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Estradasphere - Buck Fever CD (album) cover





4.24 | 58 ratings

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4 stars Talk about eclectism: 8/10

ESTRADASPHERE is a side-project of musicians from SECRET CHIEFS 3 which in turn was originally a side-project (but now permanent) of Trey Spruance from MR BUNGLE. The only similarity on the three bands though is that they all are avant-garde and share somewhat mutual musicians because their approach on experimental music differ completely.

The experimental eminence of ESTRADASPHERE lies on their lack of cohesion, or "innovative songwriting and structuring" if you like fancy definitions, but NOT on inaccessible and difficult Frankenstein as say grandpa MR BUNGLE builds. This characteristic (approachability) was inherited (and improved) from daddy SECRET CHIEFS 3. Therefore, it's pretty accessible. A pleasant surprise.

The songs in BUCK FEVER, as said, are fragmented and disjoint (uncoherent), they present various sections all of which demonstrate different genres which dynamically alters between the vast arrays of styles within the multi- instrumentalist six musicians' grasp. In a moment, they might be playing jazzy bossa nova, moving right after to circus music and then to symphonic funk. There are also generous doses of black metal (although they are isolated in their own tracks, they don't interact with the multi-stylistical tracks) and rather humorous video game 8-bit songs (and a jazz swing cover of Super Mario Bros 2's theme!).

They could develop their ideas freely, as apparently money was not an issue: not only the record has great quality but also there is a huge assortment of multiethnic instruments, ranging from (Australian) Aboriginal horns to African percussions. I find the variety refreshing, the gigantic amount of things they use guarantee unique multiplicity of sounds. However, I need to acknowledge they have a clear preference for brass instruments, as they are nigh omnipresent and peppers almost every song.

For as much there is a constant shift with countless styles, ESTRADASPHERE does present moments with their unique sound, a syncretism of jazz (pre-bop? Post-bop? Hard-bop? Something bop, I guess), symphonic brass and a delicious funky slappy electric guitar.

Worth mentioning is the concept, blurred between ironic appraisal and implicit criticism of ole 'Murican idolatry of hunting. Buck fever is actually a term for Americans hell-bent on killing every single horned ruminant mammal (deer) within their vicinities' temperate woods. I say the concept is difficult to understand because there are moments that can be identified as criticism but also lapses of sarcasm, and it begs the question: are they indeed detractors or just jesting around? Personally, I feel that they express their humorous, satirical view on this issue through their jazz/rock tracks, whereas their thoughtful ecologist opinions are expressed in the black metal ones.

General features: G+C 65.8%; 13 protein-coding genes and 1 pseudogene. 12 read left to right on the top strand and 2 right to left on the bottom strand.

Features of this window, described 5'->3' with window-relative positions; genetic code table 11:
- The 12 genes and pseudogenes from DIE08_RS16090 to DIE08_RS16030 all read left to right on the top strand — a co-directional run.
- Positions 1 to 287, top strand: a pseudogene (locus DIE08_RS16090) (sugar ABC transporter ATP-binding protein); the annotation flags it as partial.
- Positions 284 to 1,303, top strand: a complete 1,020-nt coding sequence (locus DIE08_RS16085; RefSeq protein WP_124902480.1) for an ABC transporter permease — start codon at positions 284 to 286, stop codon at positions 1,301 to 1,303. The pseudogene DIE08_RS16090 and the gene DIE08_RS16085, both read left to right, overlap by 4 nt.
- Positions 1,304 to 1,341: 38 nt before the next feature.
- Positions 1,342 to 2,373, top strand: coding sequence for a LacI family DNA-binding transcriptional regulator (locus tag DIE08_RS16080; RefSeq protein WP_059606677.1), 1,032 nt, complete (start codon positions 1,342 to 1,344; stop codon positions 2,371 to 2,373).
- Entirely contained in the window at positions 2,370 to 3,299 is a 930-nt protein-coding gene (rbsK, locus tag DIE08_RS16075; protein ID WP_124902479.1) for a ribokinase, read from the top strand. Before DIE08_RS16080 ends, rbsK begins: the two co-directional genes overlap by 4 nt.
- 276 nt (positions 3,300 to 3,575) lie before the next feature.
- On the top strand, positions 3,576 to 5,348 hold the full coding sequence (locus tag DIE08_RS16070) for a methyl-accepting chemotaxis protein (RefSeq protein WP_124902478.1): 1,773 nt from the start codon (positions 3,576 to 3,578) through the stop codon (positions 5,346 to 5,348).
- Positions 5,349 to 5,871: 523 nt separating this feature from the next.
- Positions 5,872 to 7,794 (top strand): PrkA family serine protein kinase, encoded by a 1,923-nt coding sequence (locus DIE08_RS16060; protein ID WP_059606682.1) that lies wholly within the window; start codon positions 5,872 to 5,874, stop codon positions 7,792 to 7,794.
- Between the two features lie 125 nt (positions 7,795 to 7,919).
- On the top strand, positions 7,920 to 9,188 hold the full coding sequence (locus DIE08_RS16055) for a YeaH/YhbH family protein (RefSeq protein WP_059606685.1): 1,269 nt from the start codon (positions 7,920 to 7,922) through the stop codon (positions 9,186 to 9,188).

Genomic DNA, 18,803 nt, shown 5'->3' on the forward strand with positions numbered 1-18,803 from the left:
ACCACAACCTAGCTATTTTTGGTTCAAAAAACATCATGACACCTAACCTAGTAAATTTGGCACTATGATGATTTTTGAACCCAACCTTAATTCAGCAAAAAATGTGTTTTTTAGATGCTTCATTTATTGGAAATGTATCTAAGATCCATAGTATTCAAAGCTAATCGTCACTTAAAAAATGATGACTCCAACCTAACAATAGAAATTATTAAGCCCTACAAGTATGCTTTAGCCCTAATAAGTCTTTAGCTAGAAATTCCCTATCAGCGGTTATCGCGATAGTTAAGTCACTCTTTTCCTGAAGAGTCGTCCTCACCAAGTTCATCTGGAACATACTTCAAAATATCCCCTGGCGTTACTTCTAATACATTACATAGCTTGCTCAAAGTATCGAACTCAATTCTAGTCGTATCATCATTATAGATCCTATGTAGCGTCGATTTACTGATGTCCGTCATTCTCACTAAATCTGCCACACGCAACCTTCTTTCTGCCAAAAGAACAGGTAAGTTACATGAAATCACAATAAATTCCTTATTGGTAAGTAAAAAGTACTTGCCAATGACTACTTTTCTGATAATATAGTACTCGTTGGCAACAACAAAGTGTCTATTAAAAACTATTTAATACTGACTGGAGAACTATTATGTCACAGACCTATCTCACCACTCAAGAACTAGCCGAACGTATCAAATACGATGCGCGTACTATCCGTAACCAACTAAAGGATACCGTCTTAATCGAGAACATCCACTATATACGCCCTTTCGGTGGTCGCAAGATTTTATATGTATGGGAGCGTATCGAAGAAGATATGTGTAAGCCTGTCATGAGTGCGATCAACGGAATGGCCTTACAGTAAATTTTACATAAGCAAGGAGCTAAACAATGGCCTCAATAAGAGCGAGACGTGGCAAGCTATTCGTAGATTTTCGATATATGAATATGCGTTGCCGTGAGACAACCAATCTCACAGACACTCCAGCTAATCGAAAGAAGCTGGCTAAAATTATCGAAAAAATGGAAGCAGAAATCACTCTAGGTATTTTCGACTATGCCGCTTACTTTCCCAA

Back to the music. I will be honest. The first time I listened to their album I went to delirium. The musicianship is indeed spectacular, the copious amounts of intertwined layers that confers enthusiasm, the brassy overload, the symphonic black metal pieces? I was betting my buttons this would be a favorite of mine. Sadly, it isn't: 72 minutes is perhaps too long for me. After a while, the ecstatic boot loses adrenaline and ESTRADASPHERE's hitherto absurd deliciousness vanishes. Well, I still think them of proficient experimental (jazz) musicians, but not as brave genre voyagers as I used to.

The reason why I still highly regard (and rate) this album, though, is that its highlights are indeed worth highlighting. It begins with the dystopian and environmentalist The Silent Elk of Yesterday. Through mighty symphonies that build a dark atmosphere, female soprano singings and melodic black metal riffs, the band leaves its dystopian thoughts on the overly predatory behavior of men. Happily, there's none of that "lo-fi" and "anti-technical" bs common to black metal, so don't be afraid of sh***y brutality. Sweet guitar solo. I recommend watching the music video, the propositional (satirical, most likely) cheesiness of black metal tropes such as evil Satanic men singing in boreal forests and solos so melodic the guitarist literally is set ablaze. "The deer shoot back" is the emblematic line that characterizes the song.

Meteorite Showers is a delicious retro track that features a swing-revival core (sprinkled with various midsections from bossa nova to circus music) that'll probably stick in your mind (it did on mine), followed by a doo- wop one. The doo-wop is state-of-art: rhythm, vocal harmonies, 50s American accent, singing style, upright bass solo, all done terrifically.

The Bounty Hunter is where their Latin jazz excels. Using it as core, there are various different styles structured upon it, all of them sound fantastic when syncretized.

A Very Intense Battle is the lo-fi evil black metal tool in the shed, atmospheric, virulent, and very intense. What Deers May Come is a meditative, atmospheric Balkanic traditional folk music. This is where both the didjeridu (Australian horn) and djembe (African percussion) joins several other instruments to create the resonating ambience.

There is almost eight instruments for every musician and I could identify at least nine genres here. In conclusion, there is a considerable collection of diversity in BUCK FEVER, all played surprisingly well. Not for the faint of heart, lovers of slow tempo, or stillness adorers. Instead, I recommend for anyone who wants to listen to new, different stuff - stuff that morphs into completely different shapes repeatedly, and people who want to get into Avant-prog without hopping into stuff way too weird right away. The album is available on YouTube for anyone who wants to do test-drive.

Luqueasaur | 4/5 |


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